03 May 2011
Review: A Fire Upon the Deep by Vernor Vinge
Despite being the self-ascribed science fiction enthusiast that I am, I often find a difficult-to-place lack in what science fiction I come across. It's not a technical deficiency, not that the author is incompetent in some way. It's more a matter of depth beyond reasonable capacity of a human being: After all, how can we expect accurate estimates of things dozens of centuries and millions of lightyears away from a single person? Surely, all of our "science fiction" is a mass of wild guesswork and vague prophecy.
And yet such ludicrous constructions, I think, can be very entertaining, and very rewarding to examine, perhaps somewhat like a magic trick is. Often I find that the more deeply hidden the assumptions and handwaves, the more thrilling the puzzle. The more convoluted and difficult to disbelieve a tale gets, the more persistent its haunting charm: And the taller the tale, the greater the charm. And, contrasting with A Fire Upon the Deep, this tantalizing intricacy of speculation is what I fail to find in a good quantity of science fiction.
The brainstorm that is Vinge's work is hardly anything that even the most arrogant, self-important know-it-all of readers can easily put down with short remarks of incredulity (and that's from experience!). New ideas evoked by the narrative dare you to think on them, to really think on them and how they fit together with everything else. The author is not secretive and mysterious about what originality he introduces, nor does he numb you with unending narcissistic retelling of every boring detail and piece of trivia. More importantly, soon after you humor the author's fancy and consider the implications and underlying principles of what is mentioned, you make the pleasant discovery that he has also thought his story out quite thoroughly.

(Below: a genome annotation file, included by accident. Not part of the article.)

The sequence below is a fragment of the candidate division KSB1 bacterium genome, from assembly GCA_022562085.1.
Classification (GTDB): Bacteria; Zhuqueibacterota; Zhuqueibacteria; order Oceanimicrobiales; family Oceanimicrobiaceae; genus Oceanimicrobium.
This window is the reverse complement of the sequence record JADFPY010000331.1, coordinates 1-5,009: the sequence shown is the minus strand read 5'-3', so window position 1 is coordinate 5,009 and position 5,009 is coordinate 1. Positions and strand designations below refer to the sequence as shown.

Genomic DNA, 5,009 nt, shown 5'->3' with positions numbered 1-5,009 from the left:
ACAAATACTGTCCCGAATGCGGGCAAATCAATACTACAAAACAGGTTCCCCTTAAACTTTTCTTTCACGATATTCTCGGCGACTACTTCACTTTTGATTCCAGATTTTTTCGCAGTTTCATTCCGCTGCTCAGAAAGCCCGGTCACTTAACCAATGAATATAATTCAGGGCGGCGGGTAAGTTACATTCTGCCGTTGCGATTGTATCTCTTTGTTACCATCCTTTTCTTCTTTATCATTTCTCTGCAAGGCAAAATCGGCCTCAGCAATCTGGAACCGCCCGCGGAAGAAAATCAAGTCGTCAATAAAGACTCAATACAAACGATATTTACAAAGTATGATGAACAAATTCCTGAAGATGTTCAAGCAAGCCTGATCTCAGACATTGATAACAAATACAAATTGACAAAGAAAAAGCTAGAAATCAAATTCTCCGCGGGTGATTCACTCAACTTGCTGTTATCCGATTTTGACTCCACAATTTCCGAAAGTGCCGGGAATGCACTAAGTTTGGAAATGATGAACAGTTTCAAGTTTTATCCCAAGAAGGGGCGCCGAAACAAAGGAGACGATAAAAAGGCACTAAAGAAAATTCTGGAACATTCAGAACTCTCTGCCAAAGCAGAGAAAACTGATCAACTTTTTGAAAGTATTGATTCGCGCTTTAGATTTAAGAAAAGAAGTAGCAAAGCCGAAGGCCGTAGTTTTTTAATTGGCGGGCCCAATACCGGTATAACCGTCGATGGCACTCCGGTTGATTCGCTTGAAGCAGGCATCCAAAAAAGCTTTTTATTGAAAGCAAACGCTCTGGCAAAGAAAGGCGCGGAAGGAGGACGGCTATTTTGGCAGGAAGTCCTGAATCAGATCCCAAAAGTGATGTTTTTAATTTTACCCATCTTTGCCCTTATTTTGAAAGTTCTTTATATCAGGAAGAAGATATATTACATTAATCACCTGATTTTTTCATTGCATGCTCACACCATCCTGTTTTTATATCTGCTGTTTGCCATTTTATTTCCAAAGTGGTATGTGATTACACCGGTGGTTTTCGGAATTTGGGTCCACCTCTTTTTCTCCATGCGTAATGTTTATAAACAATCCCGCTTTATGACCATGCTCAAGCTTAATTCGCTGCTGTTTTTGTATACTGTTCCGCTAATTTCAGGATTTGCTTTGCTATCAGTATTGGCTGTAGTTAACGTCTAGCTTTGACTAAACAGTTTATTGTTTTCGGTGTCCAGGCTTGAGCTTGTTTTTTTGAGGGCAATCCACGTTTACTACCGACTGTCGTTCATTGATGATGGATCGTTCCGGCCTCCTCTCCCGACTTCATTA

The particulars of the genre aside, I found the politics and webs of intrigue to be wonderfully satisfying. The characters were believable (though not very deeply explored at the psychological and philosophical level) and the motivations made a lot of sense. The pacing was almost too good- costing me more than one night's sleep. My one piece of critique would be the Usenet-esque text messages which appear to be the core of what serves as a galaxy-wide internet in the book. Vernor Vinge has been amusingly conservative here: Countless species all across the galaxy have been happily wasting their cripplingly narrow bandwidth on flames, navel-gazing and complaints about cripplingly narrow bandwidth for god knows how long, just like some enormous early-90s newsgroup cloud. They even use Courier New font! The anachronism is almost comical. Fortunately, it does not influence the credibility of the rest of the setting, and the messages provide a nice break from the serious plot with a little playful jabbing at forum posters in general.
In all, this was a wonderful science fiction book, the sudden realization of my own imagination's glaring blindspots was excitingly reminiscent of my first forays into the genre. For those not new to science fiction, A Fire Upon the Deep will doubtless be a great read. I'm confident that it would not be less interesting to novices, either, however.